Protection of Constitutional Rights
According to Estonian legal tradition and the principle of constitutionality, any infringement of constitutional rights and freedoms should be permitted only on basis of formal law (seadus) – a legal act adopted by parliament. The Emergency Act 2017 was adopted by the legislator, but it does not contain any reference to the Parliament itself nor to the Constitution in handling the state of emergency. One can argue that the Estonian Parliament at material time voluntarily transferred its duty and constitutional function to the executive.
Furthermore, it is not clear how the emergency legislation, which has ordinary law status, fits to the constitutional hierarchy of laws referred above and whether ordinary law and executive orders can take superiority over constitutional laws. According to general understanding and Estonian legal tradition, ordinary laws and executive orders cannot have supremacy over the constitution or constitutional laws and overrule them. This should be regarded as a serious deficiency in present state of emergency regulations that ought to be rectified in the future.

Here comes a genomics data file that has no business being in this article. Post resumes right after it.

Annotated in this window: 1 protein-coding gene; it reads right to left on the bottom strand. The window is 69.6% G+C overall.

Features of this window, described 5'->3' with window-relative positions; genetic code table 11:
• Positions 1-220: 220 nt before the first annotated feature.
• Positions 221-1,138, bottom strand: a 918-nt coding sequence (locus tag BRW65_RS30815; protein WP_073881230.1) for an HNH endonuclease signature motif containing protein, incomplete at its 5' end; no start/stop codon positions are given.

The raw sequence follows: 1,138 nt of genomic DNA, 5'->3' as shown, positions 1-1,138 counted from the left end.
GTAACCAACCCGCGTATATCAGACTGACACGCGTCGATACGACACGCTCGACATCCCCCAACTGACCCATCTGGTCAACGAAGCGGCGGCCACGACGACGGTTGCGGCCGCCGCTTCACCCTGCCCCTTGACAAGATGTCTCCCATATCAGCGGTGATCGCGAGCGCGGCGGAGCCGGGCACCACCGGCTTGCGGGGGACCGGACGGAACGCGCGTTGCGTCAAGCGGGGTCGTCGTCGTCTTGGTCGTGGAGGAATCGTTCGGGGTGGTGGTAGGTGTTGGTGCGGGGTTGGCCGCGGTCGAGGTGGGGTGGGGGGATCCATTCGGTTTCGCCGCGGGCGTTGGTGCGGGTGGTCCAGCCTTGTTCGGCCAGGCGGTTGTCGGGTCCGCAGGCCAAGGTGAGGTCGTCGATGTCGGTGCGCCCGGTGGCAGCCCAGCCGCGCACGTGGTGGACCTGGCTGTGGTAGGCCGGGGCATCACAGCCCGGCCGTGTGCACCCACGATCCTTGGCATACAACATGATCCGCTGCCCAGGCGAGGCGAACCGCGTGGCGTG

The involvement of parliament is essential not only because the constitutional system so requires. It is also important due to the degree of burden these restrictions have put on civil society, affecting everyday normal life, and the wide range of infringements of the constitutional rights and freedoms that they entail. If measures proposed and applied would have been discussed in parliament and later being under parliamentary scrutiny, the risk of abusing extraordinary powers would be clearly smaller. Even if the Government has parliamentary majority backing.
Lockdown of Representative Bodies